Premier Inn Bear Pit: More revealed on plan to demolish hotel for student flats and ‘co-living’ space

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Planners also responded to our readers’ concerns on the proposal for the Premier Inn in Bear Pit

A major plan to knock down Bristol city centre’s Premier Inn and replace it with two blocks providing student homes and ‘co-living’ space will go some way to meeting the local housing demand, say the team behind it.

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The plans have, however, been met with concern on Bristol World’s Facebook page, mainly on it being another student accommodation development. One person posted: “More student accommodation. When are Bristol council going to build more family homes?” Another said: “So basically student flats and a hostel.”

Yesterday evening (June 20), planners behind the scheme provided a short presentation to the public online and took questions from Bristol World on the matters raised by readers.

Why more student housing

Asked why the 28-storey block - which would be the city’s tallest - would be for student accommodation, planning consultant Craig O’Brien said there was a ‘really significant shortfall’ in purpose-built homes for students in the city.

This is despite plans for 432 new student flats in Malago Road in Bedminster, 637 student flats in The Dings, and 480 students flats in St Philips to serve the new University of Bristol campus in Temple Quarter. Last year, plans were also approved for 471 student apartments on Avon Street.

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But Mr O’Brien said there were 68,000 students in the city and still only 17,000 purpose-built student accommodation units. And he said the situation was likely to worsen with an almost-14,000 increase in students.

“There is definitely an acute problem,” he said. “It is worse in Bristol than in most university cities. There is alot of commentary about students finding it difficult to find accommodation and some have ended up living in places like Newport, Cheltenham and Gloucester.

“That’s clearly not sustainable for them or the universities or the city. It is something which needs to be dealt with.”

What is ‘co-living’

The planners went on to explain the concept of ‘co-living’ space within the smaller tower. There would be 132 studio apartments each with its own living space, bedroom, en-suite shower and small kitchen with a double-hob oven, refrigerator and dishwasher. The apartments would be an average 21 metre square in size.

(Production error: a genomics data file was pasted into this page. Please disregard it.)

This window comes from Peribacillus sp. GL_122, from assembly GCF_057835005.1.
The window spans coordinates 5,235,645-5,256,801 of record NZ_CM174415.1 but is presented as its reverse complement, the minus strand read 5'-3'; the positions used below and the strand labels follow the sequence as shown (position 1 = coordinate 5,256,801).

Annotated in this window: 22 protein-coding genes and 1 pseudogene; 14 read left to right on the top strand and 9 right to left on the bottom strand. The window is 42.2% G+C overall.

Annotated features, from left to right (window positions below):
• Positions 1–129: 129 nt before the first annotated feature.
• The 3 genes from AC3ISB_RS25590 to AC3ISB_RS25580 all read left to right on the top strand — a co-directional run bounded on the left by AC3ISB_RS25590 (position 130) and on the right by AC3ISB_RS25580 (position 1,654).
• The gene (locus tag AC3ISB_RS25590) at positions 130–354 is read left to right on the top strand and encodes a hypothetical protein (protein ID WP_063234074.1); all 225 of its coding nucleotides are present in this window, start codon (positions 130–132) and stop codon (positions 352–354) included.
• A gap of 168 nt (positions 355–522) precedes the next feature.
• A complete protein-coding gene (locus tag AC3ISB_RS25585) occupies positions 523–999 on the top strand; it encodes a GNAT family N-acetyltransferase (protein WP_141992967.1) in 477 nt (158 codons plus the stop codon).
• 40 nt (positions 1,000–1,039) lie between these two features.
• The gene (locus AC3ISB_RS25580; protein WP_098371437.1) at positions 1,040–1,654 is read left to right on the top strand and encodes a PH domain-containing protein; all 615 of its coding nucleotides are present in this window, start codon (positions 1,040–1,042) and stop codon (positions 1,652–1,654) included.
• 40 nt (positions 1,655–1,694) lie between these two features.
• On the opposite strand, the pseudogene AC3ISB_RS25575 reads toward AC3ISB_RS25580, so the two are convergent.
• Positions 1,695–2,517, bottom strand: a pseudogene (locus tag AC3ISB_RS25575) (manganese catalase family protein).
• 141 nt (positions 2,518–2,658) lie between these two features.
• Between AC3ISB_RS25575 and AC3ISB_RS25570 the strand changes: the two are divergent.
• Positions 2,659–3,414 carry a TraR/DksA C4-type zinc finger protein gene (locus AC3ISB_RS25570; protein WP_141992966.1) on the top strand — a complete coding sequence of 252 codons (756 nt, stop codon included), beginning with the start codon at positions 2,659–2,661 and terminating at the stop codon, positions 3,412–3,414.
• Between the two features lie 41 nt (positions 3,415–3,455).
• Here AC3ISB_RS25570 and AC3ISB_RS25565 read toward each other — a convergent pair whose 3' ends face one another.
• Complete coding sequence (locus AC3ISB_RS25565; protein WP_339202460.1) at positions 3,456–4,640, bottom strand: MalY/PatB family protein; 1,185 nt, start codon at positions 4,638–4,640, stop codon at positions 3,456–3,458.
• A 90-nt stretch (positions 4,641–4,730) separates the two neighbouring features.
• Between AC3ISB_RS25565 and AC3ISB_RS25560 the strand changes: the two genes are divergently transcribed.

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The tenant would also share a two-storey shared living space with 15 other tenants. This would have a living room and lounge on one level, and a large kitchen on the other. There would also be access to a gym and cinema in the building.

Olympian describe the two blocks which could replace the Premier Inn as ‘two elegant high quality new buildings’. One would be 28 storeys high and for student accommodation, the other building would be 20 storeys high and for ‘co-living’. Here is the view from Bond Street.Olympian describe the two blocks which could replace the Premier Inn as ‘two elegant high quality new buildings’. One would be 28 storeys high and for student accommodation, the other building would be 20 storeys high and for ‘co-living’. Here is the view from Bond Street.
Olympian describe the two blocks which could replace the Premier Inn as ‘two elegant high quality new buildings’. One would be 28 storeys high and for student accommodation, the other building would be 20 storeys high and for ‘co-living’. Here is the view from Bond Street. | Olympian

As for the cost to rent, the planners said it would be around 20% cheaper than a one-bedroom flat, and would include bills and management.

Oliver d’Erlanger, senior development manager at Olympian Homes, said: “If you want to make breakfast in the morning, it [studio apartment] is very well set up for that. Get back late from work and want to make a quick supper, it is very well set up for that.

“But the whole idea of the concept is alot of the time you get back [and you] go into these larger communial kitchens where you have got 16 people sharing them with a living space. When you get back you cook on your own or together and you sit and eat as part of this larger community.”

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Stephen Hodder, director of Hodder Architects, which designed the scheme, said: “The whole construction of a co-living is you can be an individual or in a small group or in a large group. It is to encourage people to come together in a community.”

The ‘co-living’ homes idea is not uncommon nationally, but in Bristol it’s fairly new. But this could be about to change. Along with this proposal for Premier Inn, 250 ‘co-living’ spaces are also proposed as part of a redvelopment of the Rupert Street car park nearby.

Mr d’Erlanger added: “There is a market for young professional who want a different option to an HMO or a one-bedroom flat. Having this different option is a good thing. Bristol has two very well regarded universities and that retention of students, co-living is something which helps with it.”

When could work start

The team also gave an update on when work could start. The next stage after the consultation would be a planning application, which if approved could mea work begins in 2025. Construction, the team said, would take two years.

To find out more about the plans, click on the developer’s website here.

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